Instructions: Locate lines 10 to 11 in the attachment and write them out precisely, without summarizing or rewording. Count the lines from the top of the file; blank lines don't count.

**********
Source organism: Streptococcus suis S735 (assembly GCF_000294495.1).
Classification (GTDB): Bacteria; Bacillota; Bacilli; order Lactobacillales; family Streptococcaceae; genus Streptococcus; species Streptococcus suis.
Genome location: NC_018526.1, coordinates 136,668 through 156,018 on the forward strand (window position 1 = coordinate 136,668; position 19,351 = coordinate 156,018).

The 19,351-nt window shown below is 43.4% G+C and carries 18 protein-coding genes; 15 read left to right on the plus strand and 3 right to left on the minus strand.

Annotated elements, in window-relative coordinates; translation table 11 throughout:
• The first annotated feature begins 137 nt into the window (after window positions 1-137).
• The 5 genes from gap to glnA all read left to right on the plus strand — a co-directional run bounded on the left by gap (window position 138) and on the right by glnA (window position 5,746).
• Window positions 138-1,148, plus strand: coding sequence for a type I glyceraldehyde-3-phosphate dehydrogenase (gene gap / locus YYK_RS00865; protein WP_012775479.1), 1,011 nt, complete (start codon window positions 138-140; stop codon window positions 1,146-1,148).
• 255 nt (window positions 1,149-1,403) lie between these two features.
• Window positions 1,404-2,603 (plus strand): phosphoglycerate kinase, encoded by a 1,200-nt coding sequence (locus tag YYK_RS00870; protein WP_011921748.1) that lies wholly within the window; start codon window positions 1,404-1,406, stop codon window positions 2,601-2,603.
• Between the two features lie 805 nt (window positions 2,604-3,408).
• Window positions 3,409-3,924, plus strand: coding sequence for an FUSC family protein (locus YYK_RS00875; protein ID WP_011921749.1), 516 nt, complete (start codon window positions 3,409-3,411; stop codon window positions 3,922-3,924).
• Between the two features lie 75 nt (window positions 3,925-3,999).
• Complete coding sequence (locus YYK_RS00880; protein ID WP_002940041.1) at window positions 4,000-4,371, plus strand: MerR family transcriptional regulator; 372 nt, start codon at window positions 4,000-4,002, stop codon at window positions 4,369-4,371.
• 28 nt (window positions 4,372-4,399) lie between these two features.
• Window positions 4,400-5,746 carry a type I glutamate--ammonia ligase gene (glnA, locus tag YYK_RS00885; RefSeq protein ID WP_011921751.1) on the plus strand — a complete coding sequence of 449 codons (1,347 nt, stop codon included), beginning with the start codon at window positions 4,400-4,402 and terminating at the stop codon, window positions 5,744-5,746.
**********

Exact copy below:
• Window positions 1,404-2,603 (plus strand): phosphoglycerate kinase, encoded by a 1,200-nt coding sequence (locus tag YYK_RS00870; protein WP_011921748.1) that lies wholly within the window; start codon window positions 1,404-1,406, stop codon window positions 2,601-2,603.
• Between the two features lie 805 nt (window positions 2,604-3,408).